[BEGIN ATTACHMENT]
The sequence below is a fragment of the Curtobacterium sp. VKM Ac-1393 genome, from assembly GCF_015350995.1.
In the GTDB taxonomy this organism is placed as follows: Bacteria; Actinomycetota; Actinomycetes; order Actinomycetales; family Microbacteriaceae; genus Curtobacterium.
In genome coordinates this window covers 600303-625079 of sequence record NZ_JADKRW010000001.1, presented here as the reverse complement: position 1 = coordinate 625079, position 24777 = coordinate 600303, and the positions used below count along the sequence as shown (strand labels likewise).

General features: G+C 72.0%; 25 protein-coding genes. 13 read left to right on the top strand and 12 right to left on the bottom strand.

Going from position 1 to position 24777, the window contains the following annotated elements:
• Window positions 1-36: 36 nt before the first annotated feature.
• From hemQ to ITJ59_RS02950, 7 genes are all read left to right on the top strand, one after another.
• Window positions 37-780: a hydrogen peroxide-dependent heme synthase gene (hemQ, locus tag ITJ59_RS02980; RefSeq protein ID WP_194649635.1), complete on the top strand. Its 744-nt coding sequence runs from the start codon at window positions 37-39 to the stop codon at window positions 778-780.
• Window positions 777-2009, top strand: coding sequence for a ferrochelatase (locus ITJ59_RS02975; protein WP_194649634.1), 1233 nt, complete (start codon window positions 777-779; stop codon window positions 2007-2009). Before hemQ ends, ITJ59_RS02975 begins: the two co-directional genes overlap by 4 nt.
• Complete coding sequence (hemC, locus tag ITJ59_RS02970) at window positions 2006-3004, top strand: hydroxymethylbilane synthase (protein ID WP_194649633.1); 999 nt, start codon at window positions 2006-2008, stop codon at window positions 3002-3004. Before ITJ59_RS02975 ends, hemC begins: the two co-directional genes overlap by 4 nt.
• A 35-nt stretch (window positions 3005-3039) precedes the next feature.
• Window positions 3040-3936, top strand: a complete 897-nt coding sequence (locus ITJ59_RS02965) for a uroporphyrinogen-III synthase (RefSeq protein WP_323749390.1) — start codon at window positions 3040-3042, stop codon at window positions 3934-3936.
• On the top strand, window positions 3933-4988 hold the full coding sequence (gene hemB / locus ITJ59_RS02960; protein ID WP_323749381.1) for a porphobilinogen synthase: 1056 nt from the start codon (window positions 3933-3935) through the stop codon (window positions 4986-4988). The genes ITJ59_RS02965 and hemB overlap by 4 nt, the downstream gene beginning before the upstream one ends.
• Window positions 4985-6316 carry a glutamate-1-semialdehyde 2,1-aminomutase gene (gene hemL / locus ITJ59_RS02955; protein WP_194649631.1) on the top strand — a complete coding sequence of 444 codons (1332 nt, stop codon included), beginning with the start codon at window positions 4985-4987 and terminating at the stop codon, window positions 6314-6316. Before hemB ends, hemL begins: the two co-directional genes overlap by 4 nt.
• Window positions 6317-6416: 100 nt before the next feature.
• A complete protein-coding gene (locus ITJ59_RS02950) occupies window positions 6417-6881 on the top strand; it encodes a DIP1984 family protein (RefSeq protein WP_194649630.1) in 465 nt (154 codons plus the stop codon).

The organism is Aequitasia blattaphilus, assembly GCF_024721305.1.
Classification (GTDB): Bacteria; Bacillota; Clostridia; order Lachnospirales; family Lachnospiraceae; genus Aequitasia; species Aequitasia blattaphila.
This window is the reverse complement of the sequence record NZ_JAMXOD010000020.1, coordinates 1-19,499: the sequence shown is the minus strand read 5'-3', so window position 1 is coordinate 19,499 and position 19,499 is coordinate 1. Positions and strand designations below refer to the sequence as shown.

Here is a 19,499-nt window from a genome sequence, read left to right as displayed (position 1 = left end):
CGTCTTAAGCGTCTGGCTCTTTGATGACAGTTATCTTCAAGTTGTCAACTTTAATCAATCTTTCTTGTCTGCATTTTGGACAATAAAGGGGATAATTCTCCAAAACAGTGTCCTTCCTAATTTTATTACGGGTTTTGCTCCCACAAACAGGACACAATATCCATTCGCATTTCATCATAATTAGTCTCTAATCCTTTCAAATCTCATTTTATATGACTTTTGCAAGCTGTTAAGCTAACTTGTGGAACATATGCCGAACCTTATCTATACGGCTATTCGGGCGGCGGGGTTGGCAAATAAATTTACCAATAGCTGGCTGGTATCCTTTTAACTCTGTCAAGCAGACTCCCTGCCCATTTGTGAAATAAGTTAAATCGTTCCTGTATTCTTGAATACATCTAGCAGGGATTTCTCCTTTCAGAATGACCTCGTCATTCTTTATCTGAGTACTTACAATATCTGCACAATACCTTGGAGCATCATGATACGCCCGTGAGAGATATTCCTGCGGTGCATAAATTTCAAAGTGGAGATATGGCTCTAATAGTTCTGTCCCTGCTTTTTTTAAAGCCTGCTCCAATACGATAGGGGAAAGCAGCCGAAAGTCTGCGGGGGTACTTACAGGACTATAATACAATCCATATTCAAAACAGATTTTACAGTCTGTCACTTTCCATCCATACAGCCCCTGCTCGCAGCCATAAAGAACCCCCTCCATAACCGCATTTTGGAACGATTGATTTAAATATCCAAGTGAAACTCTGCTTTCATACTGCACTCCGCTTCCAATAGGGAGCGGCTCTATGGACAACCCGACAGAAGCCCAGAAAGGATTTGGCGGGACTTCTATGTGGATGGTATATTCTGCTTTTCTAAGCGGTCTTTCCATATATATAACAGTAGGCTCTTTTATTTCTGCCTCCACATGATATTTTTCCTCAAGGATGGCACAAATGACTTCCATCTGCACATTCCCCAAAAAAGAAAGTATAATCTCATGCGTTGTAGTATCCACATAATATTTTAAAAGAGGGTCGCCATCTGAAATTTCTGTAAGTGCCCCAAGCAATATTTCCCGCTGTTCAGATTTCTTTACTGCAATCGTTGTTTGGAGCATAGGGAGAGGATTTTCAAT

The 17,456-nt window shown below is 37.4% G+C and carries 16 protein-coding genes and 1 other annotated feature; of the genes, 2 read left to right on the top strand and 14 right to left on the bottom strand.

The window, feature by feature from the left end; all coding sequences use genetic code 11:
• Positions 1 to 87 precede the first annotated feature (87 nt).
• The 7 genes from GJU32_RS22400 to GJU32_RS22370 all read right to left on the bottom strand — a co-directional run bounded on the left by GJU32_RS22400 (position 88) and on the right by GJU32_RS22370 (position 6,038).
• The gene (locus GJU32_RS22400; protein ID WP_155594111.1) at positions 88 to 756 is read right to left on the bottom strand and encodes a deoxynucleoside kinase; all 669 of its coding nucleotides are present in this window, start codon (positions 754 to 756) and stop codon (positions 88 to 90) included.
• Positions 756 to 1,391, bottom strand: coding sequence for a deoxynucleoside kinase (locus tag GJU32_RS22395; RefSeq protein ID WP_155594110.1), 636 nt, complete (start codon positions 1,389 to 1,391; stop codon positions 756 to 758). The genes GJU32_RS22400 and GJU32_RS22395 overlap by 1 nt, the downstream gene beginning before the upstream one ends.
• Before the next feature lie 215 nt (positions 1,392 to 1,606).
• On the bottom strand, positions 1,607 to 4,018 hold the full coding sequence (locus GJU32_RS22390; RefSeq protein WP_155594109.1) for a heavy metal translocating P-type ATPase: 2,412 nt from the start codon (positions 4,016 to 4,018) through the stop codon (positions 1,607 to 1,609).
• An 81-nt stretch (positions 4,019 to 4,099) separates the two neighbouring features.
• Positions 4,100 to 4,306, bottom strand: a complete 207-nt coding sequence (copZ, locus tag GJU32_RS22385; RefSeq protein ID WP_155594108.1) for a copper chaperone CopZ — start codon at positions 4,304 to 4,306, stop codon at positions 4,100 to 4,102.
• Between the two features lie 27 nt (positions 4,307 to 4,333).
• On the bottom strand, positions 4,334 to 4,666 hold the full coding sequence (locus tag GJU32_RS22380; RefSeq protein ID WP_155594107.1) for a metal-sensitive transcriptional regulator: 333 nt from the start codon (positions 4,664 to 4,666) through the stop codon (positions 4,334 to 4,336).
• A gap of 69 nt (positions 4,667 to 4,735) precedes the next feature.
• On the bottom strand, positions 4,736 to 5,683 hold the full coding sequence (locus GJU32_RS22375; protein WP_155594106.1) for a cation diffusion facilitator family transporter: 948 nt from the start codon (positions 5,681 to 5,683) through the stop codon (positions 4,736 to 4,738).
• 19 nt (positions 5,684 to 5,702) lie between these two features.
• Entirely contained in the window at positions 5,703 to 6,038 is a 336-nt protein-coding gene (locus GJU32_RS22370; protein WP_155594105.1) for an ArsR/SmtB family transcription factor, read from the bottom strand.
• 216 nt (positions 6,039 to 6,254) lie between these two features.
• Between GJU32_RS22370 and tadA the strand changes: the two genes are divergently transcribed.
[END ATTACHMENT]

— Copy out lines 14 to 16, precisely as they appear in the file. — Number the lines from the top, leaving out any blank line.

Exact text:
• Window positions 4985-6316 carry a glutamate-1-semialdehyde 2,1-aminomutase gene (gene hemL / locus ITJ59_RS02955; protein WP_194649631.1) on the top strand — a complete coding sequence of 444 codons (1332 nt, stop codon included), beginning with the start codon at window positions 4985-4987 and terminating at the stop codon, window positions 6314-6316. Before hemB ends, hemL begins: the two co-directional genes overlap by 4 nt.
• Window positions 6317-6416: 100 nt before the next feature.
• A complete protein-coding gene (locus ITJ59_RS02950) occupies window positions 6417-6881 on the top strand; it encodes a DIP1984 family protein (RefSeq protein WP_194649630.1) in 465 nt (154 codons plus the stop codon).